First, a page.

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Does mindfulness benefit cancer recovery?

Mindfulness involves paying attention to the present by focusing on breathing methods, guided imagery, and other practices for relaxation to help reduce stress. It is a form of meditation and has been shown to assist people to better manage anxiety, stress, depression, and quality of life.

Mindfulness can also be used to help manage the demands of cancer, by slowing down racing or negative thoughts and learning alternative ways of coping. Mindfulness may help to deal with side effects of treatment, as well as uncertainties and fears of cancer recurring. A review found high levels of depression and anxiety, up to 25% and 27% respectively, in over 3600 patients with ovarian cancer.

What’s the difference between conventional, complementary and alternative treatments?

Mindfulness is a type of complementary therapy which is sometimes used alongside conventional treatments and medicines, in most cases to manage side effects. Mindfulness cannot “treat” the cancer but has benefits to help the cancer recovery journey by reducing cancer-related side effects such as depression and anxiety. Complementary therapies are widely used by cancer patients with Cancer Council Australia reporting two out of three people in Australia use one or more types during or after cancer treatment. Other forms of complementary therapies include acupuncture, naturopathy, music and art therapy, aromatherapy, relaxation, Pilates and yoga.

Conventional treatments are widely accepted and based on robust scientific evidence often obtained through clinical trials. They control, slow and treat the cancer using surgery, radiation therapy, chemotherapy, hormone therapy, targeted therapy and immunotherapy.

The terms “complementary” and “alternative” are sometimes used interchangeably, as though they mean the same thing. However, they are very different. Alternative therapies are used instead of conventional treatments. Alternative therapies might say they can “cure cancer,” or are “natural” but they have not been scientifically tested in clinical trials, and health professionals should not recommend it as a treatment unless it has been scientifically proven to work.

What’s the evidence for cancer patients and mindfulness?

Mindfulness is complementary because it is added to conventional treatments. Most studies to date have focused on mindfulness in breast cancer patients.  In a systematic review three clinicals trials were compared that included a total of 327 breast cancer patients in the US participating in 6-8 week mindfulness programs. The researchers found the programs were helpful to reduce the fear of cancer recurrence, as well as anxiety and depression.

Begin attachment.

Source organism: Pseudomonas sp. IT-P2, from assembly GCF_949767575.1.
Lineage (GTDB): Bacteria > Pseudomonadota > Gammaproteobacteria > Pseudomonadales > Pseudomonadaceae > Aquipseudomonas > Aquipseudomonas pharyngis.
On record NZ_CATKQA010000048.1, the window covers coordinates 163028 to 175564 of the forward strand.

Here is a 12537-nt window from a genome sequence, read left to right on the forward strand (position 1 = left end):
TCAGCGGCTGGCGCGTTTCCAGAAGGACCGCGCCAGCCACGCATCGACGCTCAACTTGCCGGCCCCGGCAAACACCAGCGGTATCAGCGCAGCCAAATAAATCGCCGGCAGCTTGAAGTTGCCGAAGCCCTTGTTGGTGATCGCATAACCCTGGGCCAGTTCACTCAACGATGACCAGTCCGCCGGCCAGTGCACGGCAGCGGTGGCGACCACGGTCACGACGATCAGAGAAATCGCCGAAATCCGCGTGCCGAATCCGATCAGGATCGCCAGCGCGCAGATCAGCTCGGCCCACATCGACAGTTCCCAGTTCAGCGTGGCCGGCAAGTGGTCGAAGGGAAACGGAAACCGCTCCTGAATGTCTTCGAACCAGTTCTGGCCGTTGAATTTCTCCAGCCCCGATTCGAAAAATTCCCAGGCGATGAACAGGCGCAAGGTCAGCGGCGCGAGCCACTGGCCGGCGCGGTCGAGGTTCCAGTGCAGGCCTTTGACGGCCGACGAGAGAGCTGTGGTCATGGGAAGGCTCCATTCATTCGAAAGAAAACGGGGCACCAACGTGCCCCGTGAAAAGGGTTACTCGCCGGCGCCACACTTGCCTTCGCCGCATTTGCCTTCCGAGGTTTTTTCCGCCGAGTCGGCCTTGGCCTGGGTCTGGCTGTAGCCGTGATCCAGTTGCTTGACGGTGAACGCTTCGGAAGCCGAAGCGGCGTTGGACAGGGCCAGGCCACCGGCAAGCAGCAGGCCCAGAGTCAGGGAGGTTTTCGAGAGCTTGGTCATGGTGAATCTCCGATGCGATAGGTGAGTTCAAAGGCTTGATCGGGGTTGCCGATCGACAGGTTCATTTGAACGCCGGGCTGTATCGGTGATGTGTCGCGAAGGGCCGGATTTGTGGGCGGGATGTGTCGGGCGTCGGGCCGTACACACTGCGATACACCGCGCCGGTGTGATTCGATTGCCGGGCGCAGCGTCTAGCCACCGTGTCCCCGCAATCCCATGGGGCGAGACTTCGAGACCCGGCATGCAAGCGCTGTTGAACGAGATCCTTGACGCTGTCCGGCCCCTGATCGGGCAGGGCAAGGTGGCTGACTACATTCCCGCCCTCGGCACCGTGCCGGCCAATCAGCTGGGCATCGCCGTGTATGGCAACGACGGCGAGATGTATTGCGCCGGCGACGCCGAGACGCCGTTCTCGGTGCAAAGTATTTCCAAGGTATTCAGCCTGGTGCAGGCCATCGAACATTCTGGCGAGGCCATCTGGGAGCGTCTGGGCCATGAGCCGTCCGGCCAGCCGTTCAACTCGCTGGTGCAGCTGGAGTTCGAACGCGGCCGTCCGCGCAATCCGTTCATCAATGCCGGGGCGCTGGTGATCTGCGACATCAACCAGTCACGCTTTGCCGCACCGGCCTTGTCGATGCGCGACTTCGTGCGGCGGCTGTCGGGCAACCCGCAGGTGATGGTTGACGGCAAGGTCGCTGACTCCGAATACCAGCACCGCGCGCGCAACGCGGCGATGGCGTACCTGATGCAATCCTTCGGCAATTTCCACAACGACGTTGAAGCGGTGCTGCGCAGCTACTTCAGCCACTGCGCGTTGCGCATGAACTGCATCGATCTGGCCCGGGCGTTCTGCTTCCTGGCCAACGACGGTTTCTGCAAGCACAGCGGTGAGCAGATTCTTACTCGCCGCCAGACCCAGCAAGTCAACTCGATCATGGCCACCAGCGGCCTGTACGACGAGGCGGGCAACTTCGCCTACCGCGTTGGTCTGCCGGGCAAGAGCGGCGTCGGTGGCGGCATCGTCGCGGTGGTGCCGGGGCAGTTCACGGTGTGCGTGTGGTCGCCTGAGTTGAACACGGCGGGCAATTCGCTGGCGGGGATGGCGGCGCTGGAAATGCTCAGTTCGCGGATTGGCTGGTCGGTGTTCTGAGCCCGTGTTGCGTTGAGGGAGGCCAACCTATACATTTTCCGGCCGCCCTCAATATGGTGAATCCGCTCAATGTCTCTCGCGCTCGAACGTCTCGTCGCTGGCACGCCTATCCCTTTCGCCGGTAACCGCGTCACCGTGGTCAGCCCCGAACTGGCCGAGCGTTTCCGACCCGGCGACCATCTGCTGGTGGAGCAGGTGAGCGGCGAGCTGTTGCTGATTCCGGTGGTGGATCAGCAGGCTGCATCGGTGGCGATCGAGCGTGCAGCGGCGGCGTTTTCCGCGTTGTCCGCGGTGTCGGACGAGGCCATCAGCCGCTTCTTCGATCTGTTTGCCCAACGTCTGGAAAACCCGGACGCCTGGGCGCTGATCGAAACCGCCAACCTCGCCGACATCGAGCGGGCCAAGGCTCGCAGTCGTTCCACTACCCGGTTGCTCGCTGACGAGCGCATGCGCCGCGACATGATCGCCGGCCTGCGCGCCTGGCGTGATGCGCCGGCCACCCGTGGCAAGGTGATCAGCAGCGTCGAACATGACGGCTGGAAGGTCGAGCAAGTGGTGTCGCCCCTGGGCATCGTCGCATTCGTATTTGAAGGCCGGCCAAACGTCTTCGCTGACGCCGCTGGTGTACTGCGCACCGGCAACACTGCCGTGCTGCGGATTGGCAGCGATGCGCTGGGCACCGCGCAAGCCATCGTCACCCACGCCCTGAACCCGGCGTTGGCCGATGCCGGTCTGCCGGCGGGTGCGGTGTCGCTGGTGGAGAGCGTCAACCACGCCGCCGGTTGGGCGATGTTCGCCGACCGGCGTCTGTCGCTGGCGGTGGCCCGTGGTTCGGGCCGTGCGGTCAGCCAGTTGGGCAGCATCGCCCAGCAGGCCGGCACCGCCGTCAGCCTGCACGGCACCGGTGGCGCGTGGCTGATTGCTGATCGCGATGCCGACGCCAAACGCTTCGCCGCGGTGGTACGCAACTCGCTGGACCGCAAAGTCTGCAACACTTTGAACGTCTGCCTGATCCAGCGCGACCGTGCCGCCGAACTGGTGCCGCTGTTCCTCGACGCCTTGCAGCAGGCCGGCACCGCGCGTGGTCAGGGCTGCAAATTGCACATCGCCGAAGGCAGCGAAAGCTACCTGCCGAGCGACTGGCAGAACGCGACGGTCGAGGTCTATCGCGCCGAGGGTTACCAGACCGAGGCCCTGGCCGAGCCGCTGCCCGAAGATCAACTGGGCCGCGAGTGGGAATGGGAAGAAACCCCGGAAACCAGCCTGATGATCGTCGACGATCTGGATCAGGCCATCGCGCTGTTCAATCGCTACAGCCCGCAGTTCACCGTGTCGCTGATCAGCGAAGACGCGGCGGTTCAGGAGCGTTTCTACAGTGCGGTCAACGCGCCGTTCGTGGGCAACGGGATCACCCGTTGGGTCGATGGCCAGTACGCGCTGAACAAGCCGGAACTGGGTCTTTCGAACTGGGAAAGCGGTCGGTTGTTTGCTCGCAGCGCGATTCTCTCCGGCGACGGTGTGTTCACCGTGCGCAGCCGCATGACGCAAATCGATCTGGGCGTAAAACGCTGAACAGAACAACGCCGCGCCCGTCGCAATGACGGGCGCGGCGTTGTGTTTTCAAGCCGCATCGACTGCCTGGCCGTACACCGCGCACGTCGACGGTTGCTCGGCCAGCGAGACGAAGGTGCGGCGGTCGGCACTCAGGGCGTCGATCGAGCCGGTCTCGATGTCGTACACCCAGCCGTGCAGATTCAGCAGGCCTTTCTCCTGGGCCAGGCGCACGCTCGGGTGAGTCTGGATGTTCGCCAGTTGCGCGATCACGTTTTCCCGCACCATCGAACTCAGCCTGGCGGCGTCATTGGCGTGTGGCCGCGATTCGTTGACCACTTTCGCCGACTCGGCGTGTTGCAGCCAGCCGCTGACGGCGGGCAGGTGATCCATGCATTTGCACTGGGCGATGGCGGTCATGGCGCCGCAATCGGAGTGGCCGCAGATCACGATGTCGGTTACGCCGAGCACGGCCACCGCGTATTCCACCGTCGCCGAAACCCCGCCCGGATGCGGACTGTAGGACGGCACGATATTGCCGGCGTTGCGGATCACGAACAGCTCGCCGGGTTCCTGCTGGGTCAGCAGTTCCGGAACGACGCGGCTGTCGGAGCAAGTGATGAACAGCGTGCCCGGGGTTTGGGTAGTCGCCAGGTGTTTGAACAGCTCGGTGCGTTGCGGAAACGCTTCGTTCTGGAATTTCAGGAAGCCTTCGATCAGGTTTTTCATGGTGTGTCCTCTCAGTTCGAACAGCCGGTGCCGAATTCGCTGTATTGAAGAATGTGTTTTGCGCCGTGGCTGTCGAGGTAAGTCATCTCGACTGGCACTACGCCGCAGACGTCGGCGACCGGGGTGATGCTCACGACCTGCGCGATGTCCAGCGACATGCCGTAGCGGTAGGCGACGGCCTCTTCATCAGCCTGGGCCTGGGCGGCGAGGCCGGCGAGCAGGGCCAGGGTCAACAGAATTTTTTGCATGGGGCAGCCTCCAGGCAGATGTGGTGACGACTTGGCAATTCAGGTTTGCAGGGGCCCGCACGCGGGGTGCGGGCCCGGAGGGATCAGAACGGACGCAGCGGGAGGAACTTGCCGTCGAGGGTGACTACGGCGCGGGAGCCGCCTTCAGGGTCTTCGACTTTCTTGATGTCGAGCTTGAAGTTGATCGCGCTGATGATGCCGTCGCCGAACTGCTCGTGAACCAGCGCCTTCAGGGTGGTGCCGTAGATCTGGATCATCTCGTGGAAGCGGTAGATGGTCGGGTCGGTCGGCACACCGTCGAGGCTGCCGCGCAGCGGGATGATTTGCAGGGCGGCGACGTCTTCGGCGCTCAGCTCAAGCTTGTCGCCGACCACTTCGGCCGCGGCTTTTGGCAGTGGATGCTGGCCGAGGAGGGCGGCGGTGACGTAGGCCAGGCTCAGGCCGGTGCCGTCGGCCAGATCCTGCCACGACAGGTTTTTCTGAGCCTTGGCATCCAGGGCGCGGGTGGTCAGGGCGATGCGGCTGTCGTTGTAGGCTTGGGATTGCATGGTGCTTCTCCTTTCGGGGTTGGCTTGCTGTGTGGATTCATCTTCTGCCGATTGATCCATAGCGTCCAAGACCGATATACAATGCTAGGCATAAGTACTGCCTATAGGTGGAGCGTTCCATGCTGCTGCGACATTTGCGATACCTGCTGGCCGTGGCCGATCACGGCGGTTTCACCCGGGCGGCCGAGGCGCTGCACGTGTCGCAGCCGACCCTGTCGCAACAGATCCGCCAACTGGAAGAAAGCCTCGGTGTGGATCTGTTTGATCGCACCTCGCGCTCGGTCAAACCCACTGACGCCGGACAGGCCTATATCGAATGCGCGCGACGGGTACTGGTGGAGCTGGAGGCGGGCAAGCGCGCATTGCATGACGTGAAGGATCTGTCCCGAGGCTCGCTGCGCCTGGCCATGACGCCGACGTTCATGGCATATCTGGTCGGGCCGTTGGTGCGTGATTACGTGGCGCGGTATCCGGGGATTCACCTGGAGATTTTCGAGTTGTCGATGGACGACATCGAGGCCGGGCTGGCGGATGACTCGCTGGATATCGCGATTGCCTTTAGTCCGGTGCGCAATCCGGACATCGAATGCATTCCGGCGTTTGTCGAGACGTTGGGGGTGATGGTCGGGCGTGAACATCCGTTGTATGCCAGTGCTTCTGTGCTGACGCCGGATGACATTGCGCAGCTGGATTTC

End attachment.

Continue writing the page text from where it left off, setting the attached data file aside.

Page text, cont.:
Another systematic review of six randomised clinical trials found mindfulness-based practices have also been shown to be effective in reducing cancer-related pain. The studies were conducted in breast and colon cancer patients in the US or Denmark and had a sample size ranging from 38 to 322 participants. From their findings, mindfulness programs were helpful to reduce the cancer-related treatment pain.

In a small feasibility study of 28 women with recurrent ovarian cancer in the UK, participants took part in a 6-week in-person mindfulness program. Patients found mindfulness useful when managing difficult experiences, and they also found a positive impact on depression and anxiety symptoms, as well as quality of life. Cortisol levels (indicating stress levels) were also recorded in the study, but the researchers found the mindfulness program had no effect on these levels. The mindfulness program was delivered in small groups in-person, and participants reported an added benefit was they enjoyed being able to engage with others in a similar situation to them.

It’s also important to note that mindfulness may not be appropriate for all cancer patients. A study of advanced prostate cancer patients followed 189 men for nine months who participated in mindfulness-based cognitive therapy. In this study, men receiving mindfulness programs reported no reduction in psychological distress, anxiety, no improvement in quality of life, and no lowering of distress related to their cancer. The authors of this study however speculate the acceptability of mindfulness programs may be influenced by other issues, for example gender, age, education, and type of illness.

Want to try mindfulness, but not sure where to start?

Mindfulness can be tried anytime at home. When you are feeling anxious or stressed, take 2-3 minutes to focus on your breathing in a quiet place and the interaction it has with your body.

There are many apps available which step you through how to practice mindfulness (like Calm or Headspace).

If you would like more information on participating in mindfulness programs for cancer recovery visit the Cancer Council Queensland: Mindfulness Programs page. The Cancer Council runs one-off introductory mindfulness workshops, or 8-week programs for people facing cancer related challenges. These are free programs run in-person or via teleconference and are open to anyone living with a cancer diagnosis, including their partners, family and caregivers.

Cancer Council NSW also has podcasts on “Finding Calm During Cancer” where a psychologist guides you through a series of meditation and relaxation practices.

If you wish to receive regular information, resources, reassurance and inspiration for up-to-date care that is sound and in line with the latest research, please subscribe to my blog via the form above, or like Dr Andreas Obermair on Facebook.

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